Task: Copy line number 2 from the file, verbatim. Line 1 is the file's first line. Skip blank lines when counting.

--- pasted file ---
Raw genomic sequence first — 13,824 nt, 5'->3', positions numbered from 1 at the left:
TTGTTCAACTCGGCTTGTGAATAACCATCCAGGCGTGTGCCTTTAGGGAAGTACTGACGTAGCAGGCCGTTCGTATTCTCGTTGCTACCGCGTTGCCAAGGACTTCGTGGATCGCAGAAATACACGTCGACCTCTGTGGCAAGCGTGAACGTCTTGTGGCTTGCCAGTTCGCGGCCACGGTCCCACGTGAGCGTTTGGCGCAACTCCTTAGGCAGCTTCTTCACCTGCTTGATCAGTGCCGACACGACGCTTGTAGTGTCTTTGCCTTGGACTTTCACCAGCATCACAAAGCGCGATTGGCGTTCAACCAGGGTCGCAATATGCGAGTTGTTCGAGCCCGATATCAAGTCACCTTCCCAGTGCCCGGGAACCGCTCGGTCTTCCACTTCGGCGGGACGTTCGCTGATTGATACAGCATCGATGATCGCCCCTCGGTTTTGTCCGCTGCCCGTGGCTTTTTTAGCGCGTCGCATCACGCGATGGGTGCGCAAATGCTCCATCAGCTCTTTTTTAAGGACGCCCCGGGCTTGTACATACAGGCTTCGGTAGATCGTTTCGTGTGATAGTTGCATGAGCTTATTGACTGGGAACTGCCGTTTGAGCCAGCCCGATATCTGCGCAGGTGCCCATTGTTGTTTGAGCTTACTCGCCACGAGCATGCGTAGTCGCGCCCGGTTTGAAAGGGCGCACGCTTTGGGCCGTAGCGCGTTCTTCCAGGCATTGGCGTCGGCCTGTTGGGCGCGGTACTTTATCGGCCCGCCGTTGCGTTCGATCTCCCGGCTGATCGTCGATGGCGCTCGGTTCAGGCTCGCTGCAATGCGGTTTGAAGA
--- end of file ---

TTGTTCAACTCGGCTTGTGAATAACCATCCAGGCGTGTGCCTTTAGGGAAGTACTGACGTAGCAGGCCGTTCGTATTCTCGTTGCTACCGCGTTGCCAAGGACTTCGTGGATCGCAGAAATACACGTCGACCTCTGTGGCAAGCGTGAACGTCTTGTGGCTTGCCAGTTCGCGGCCACGGTCCCACGTGAGCGTTTGGCGCAACTCCTTAGGCAGCTTCTTCACCTGCTTGATCAGTGCCGACACGACGCTTGTAGTGTCTTTGCCTTGGACTTTCACCAGCATCACAAAGCGCGATTGGCGTTCAACCAGGGTCGCAATATGCGAGTTGTTCGAGCCCGATATCAAGTCACCTTCCCAGTGCCCGGGAACCGCTCGGTCTTCCACTTCGGCGGGACGTTCGCTGATTGATACAGCATCGATGATCGCCCCTCGGTTTTGTCCGCTGCCCGTGGCTTTTTTAGCGCGTCGCATCACGCGATGGGTGCGCAAATGCTCCATCAGCTCTTTTTTAAGGACGCCCCGGGCTTGTACATACAGGCTTCGGTAGATCGTTTCGTGTGATAGTTGCATGAGCTTATTGACTGGGAACTGCCGTTTGAGCCAGCCCGATATCTGCGCAGGTGCCCATTGTTGTTTGAGCTTACTCGCCACGAGCATGCGTAGTCGCGCCCGGTTTGAAAGGGCGCACGCTTTGGGCCGTAGCGCGTTCTTCCAGGCATTGGCGTCGGCCTGTTGGGCGCGGTACTTTATCGGCCCGCCGTTGCGTTCGATCTCCCGGCTGATCGTCGATGGCGCTCGGTTCAGGCTCGCTGCAATGCGGTTTGAAGA